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A summary of the new Provider Selection Regime which came into force on 1 January 2024

25 January 2024
The Provider Selection Regime (PSR) came into force on 1 January 2024. The PSR is a set of rules for procuring health care services in England by organisations known as "Relevant Authorities".

What is the PSR?

The PSR was introduced by the Health and Care Bill (2022), and after working its way through parliament came into force on 1 January 2024.

The PSR is a set of rules for procuring health care services in England by Relevant Authoriites, which include:

  • NHS England
  • Integrated Care Boards (ICBs)
  • NHS trusts and NHS foundation trusts
  • Local authorities and combined authorities.

The PSR removes the commissioning of NHS healthcare services from the scope of the Public Contracts Regulations (2015).  The new rules apply specifically when Relevant Authorities procure health care services for the purposes of the health service in England (subject to provisions on mixed procurements).

What health services are in scope?

The ‘health service’ is defined in section 275(1) of the National Health Service Act 2006 as the health service, continued under section 1(1) of the 2006 Act. Section 1(1) refers to:

“Comprehensive health service designed to secure improvement in the physical and mental health of the people of England, and in the prevention, diagnosis and treatment of physical and mental illness.”

This definition encompasses NHS health care services and the comprehensive health service that is provided in the delivery of the public health functions of the Secretary of State for Health and Social Care or local authorities under the 2006 Act.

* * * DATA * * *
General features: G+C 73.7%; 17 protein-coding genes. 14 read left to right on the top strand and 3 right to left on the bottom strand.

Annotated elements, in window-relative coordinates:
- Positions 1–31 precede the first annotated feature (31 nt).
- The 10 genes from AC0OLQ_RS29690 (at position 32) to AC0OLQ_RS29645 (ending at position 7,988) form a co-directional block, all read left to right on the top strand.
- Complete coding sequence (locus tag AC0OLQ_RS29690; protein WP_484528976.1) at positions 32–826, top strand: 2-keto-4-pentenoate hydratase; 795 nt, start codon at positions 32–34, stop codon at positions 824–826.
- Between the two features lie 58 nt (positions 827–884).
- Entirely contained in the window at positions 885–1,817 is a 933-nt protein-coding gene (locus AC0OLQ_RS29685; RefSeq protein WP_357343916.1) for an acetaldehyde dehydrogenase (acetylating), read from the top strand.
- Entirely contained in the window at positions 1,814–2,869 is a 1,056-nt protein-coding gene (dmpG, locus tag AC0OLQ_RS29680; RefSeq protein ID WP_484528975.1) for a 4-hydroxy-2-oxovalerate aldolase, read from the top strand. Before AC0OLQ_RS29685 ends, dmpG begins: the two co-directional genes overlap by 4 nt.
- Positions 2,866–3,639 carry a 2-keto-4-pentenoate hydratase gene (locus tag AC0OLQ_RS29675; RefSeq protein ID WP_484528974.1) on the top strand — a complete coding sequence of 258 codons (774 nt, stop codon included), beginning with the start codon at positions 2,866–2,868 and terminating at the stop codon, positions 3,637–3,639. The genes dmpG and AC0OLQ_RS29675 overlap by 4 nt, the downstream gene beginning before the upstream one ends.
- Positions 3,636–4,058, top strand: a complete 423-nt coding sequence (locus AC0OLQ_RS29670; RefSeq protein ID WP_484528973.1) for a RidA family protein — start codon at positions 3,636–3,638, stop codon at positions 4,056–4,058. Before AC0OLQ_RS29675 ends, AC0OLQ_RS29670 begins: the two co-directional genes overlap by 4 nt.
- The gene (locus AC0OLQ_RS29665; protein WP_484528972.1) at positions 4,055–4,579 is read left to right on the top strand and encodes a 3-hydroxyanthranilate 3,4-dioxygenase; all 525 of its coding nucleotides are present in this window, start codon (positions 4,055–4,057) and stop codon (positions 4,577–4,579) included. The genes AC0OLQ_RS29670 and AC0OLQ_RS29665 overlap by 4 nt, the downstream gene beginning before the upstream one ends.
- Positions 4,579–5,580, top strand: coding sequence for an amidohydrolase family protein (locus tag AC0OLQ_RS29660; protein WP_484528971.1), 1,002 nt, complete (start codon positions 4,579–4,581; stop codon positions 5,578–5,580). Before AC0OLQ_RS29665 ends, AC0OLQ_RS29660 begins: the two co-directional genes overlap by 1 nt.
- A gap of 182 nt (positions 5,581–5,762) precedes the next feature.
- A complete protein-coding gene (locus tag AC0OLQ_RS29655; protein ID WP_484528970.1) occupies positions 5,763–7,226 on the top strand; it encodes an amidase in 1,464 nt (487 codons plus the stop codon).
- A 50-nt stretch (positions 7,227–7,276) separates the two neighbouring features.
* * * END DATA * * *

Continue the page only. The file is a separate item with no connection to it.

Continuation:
Additionally, for the purposes of this regime, ‘health care services’ has the meaning as given in section 150(1) of the Health and Social Care Act 2012, which defines health care as:

“Health care” means all forms of “health care provided for individuals, whether relating to physical or mental health”, with a reference [in the Regulations] to “health care services” being read accordingly.

A service is in scope when a relevant authority is commissioning or subcontracting a service which satisfies the following three criteria:

  • is provided as part of the health service, whether NHS or public health;
  • consists of the provision of health care to individuals or groups of individuals; and
  • falls within one or more of the specified CPV codes.

Provider Selection Processes

The PSR has introduced three procedures that Relevant Authorities can follow when awarding contracts for health care services.

Direct Award Procedure

This is where Relevant Authorities award Contracts to providers where there is no reason to run a competition to assess various providers against one another, or seek to change from the existing provider for the following reasons:

  • The existing provider is the only provider that can deliver the services
  • Patients have a choice of various providers, and the number of providers is not restricted by the Relevant Authority
  • The existing provider is fulfilling its existing contract and therefore is likely to satisfy any new contract to a sufficient standard, and the proposed contracting arrangements are not changing considerably

Most Suitable Provider

This involves awarding a Contract to providers without running a competitive process, as the Relevant Authority can identify the most sutiable provider to deliver the necessary services.

Compeititve Process

Here, Relevant Authorities should run a competitive process to identify a Provider and award a Contract. Relevant Authorities need to comply with defined processes in each case to evidence their decision-making including record keeping and the publication of transparency notices.

Transitional arrangements and guidance

The PSR came into force on 1 January 2024. It is set out in the Health Care Services (Provider Selection Regime) Regulations 2023, which the Department of Health and Social Care introduced into Parliament on 19 October 2023.

Alongside the legislation, NHS England has published statutory guidance which assist Relevant Authorities to understand and properly apply the PSR. The Regulations set out that Relevant Authorities must have regard to the statutory guidance. As well as this, a toolkit has also been developed to support Relevant Authorities with the application of the PSR.

The PSR introduces important changes into how to procure health services, and it is important the market is aware of these changes. We at DWF are on hand to assist with navigating these changes, so please do get in contact if you would like advice from our speciailist procurement team. 

Further Reading